Grain attracts mice, squirrels, and other pests. So, check the environment before offering grains. You may use a hay feeder to feed grains to a wild rabbit.
Veggies are the most typical domestic food wild rabbits can consume. Rabbits are all herbivores, so they eat a large number of plants. Fresh veggies are more readily available than hay and pellets in most areas. They also supply essential nutrients. These can help wild bunnies survive the winter season.
Don’t give too many veggies at once. Make sure they are fresh. Canned veggies may have high sodium content, which is harmful to bunnies. Carrot is the bunny’s favorite among veggies. However, do not provide several carrots at once. It may cause digestive issues like bloating.
Wild rabbits do not eat much fruit in their habitats. However, fruits can provide calories to help them survive when food is scarce.
Fruits should never constitute a significant part of a wild bunny’s diet. Buy fruits in the season because they are more nutritious and less expensive. Remove any seeds or pips that could get trapped in a rabbit’s throat.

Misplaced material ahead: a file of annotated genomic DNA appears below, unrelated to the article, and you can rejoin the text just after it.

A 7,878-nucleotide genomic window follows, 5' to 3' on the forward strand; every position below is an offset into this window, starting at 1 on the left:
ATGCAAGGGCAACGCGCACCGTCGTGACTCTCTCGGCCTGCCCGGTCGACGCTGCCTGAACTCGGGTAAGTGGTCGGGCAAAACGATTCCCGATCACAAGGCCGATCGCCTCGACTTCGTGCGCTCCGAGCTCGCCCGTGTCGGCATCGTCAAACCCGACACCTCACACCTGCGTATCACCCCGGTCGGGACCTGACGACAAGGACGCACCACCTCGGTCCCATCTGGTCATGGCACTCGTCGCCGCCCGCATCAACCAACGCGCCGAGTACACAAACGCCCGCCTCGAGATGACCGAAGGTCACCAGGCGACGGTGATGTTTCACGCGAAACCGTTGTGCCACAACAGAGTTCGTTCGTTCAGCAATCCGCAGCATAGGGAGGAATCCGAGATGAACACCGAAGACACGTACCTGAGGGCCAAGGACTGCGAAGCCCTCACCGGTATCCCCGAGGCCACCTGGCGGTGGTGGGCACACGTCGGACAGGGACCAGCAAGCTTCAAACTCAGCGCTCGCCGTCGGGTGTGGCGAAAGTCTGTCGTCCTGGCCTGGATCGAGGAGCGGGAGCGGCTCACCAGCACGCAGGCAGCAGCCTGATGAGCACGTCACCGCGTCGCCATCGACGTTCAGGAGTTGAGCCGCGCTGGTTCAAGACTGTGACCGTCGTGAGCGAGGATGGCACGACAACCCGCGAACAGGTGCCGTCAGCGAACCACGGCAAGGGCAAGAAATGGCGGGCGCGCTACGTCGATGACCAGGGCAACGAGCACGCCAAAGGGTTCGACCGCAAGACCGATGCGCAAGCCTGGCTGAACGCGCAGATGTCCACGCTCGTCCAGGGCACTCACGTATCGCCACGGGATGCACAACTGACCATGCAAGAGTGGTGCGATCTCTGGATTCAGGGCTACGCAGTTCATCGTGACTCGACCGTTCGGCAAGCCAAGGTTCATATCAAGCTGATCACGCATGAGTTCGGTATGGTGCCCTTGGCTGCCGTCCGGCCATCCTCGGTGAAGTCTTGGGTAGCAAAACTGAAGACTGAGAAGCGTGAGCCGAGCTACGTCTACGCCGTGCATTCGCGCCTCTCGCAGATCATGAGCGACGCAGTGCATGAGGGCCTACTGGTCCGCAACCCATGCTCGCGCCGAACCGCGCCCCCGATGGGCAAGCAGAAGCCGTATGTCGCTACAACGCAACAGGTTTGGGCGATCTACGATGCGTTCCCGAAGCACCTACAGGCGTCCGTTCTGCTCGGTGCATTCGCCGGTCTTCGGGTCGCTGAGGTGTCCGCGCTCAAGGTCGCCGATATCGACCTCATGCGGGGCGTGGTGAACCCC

Most fruits are high in sugar, which is bad for bunnies. Sugar promotes obesity and impedes digestion in the long term. But fruits also offer vitamins and minerals, so a little can help.
You can serve wild bunnies with various berries like strawberries and raspberries. You can also give other fruits such as plums, papaya, and pineapple. You can also offer them bananas, but don’t give them too many at once. One slice is good enough for rabbits.
What food should you not offer to wild rabbits?
Wild bunnies love to forage. However, their unique digestive mechanism cannot digest everything from your home. Some foods that are typical in your diet may be hazardous to these tiny bunnies.